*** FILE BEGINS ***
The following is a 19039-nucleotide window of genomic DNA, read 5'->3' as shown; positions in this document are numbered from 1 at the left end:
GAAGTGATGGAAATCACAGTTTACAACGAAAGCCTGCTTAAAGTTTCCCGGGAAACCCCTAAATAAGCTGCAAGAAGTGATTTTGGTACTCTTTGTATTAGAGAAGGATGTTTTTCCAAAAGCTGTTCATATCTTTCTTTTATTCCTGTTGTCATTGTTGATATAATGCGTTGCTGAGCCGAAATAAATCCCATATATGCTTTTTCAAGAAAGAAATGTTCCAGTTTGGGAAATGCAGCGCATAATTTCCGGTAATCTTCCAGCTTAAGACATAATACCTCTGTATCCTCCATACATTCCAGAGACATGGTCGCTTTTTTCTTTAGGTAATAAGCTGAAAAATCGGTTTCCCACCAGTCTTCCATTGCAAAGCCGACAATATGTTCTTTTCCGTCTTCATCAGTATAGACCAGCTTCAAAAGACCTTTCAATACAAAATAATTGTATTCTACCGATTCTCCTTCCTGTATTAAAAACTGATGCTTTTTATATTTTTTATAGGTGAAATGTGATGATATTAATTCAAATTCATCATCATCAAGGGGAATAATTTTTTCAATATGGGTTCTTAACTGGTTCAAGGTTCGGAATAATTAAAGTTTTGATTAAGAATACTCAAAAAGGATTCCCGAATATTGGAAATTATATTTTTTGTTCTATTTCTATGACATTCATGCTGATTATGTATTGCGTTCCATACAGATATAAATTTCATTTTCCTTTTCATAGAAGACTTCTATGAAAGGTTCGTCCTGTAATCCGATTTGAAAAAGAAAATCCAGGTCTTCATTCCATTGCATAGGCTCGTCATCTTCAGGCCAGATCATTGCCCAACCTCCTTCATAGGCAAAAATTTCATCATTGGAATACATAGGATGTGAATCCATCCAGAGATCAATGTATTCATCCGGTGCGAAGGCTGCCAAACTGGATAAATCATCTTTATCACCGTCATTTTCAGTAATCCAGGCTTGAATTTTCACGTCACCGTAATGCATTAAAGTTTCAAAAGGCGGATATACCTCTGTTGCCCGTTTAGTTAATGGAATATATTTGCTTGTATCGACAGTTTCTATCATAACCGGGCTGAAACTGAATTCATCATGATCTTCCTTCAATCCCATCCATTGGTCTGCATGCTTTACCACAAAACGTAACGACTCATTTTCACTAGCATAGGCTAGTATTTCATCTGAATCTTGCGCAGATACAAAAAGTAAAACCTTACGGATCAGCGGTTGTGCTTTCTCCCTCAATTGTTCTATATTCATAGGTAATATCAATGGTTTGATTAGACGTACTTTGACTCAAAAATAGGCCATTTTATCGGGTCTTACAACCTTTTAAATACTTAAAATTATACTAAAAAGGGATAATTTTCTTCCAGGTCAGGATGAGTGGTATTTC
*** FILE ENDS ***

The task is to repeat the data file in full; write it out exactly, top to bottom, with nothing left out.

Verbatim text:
The following is a 19039-nucleotide window of genomic DNA, read 5'->3' as shown; positions in this document are numbered from 1 at the left end:
GAAGTGATGGAAATCACAGTTTACAACGAAAGCCTGCTTAAAGTTTCCCGGGAAACCCCTAAATAAGCTGCAAGAAGTGATTTTGGTACTCTTTGTATTAGAGAAGGATGTTTTTCCAAAAGCTGTTCATATCTTTCTTTTATTCCTGTTGTCATTGTTGATATAATGCGTTGCTGAGCCGAAATAAATCCCATATATGCTTTTTCAAGAAAGAAATGTTCCAGTTTGGGAAATGCAGCGCATAATTTCCGGTAATCTTCCAGCTTAAGACATAATACCTCTGTATCCTCCATACATTCCAGAGACATGGTCGCTTTTTTCTTTAGGTAATAAGCTGAAAAATCGGTTTCCCACCAGTCTTCCATTGCAAAGCCGACAATATGTTCTTTTCCGTCTTCATCAGTATAGACCAGCTTCAAAAGACCTTTCAATACAAAATAATTGTATTCTACCGATTCTCCTTCCTGTATTAAAAACTGATGCTTTTTATATTTTTTATAGGTGAAATGTGATGATATTAATTCAAATTCATCATCATCAAGGGGAATAATTTTTTCAATATGGGTTCTTAACTGGTTCAAGGTTCGGAATAATTAAAGTTTTGATTAAGAATACTCAAAAAGGATTCCCGAATATTGGAAATTATATTTTTTGTTCTATTTCTATGACATTCATGCTGATTATGTATTGCGTTCCATACAGATATAAATTTCATTTTCCTTTTCATAGAAGACTTCTATGAAAGGTTCGTCCTGTAATCCGATTTGAAAAAGAAAATCCAGGTCTTCATTCCATTGCATAGGCTCGTCATCTTCAGGCCAGATCATTGCCCAACCTCCTTCATAGGCAAAAATTTCATCATTGGAATACATAGGATGTGAATCCATCCAGAGATCAATGTATTCATCCGGTGCGAAGGCTGCCAAACTGGATAAATCATCTTTATCACCGTCATTTTCAGTAATCCAGGCTTGAATTTTCACGTCACCGTAATGCATTAAAGTTTCAAAAGGCGGATATACCTCTGTTGCCCGTTTAGTTAATGGAATATATTTGCTTGTATCGACAGTTTCTATCATAACCGGGCTGAAACTGAATTCATCATGATCTTCCTTCAATCCCATCCATTGGTCTGCATGCTTTACCACAAAACGTAACGACTCATTTTCACTAGCATAGGCTAGTATTTCATCTGAATCTTGCGCAGATACAAAAAGTAAAACCTTACGGATCAGCGGTTGTGCTTTCTCCCTCAATTGTTCTATATTCATAGGTAATATCAATGGTTTGATTAGACGTACTTTGACTCAAAAATAGGCCATTTTATCGGGTCTTACAACCTTTTAAATACTTAAAATTATACTAAAAAGGGATAATTTTCTTCCAGGTCAGGATGAGTGGTATTTC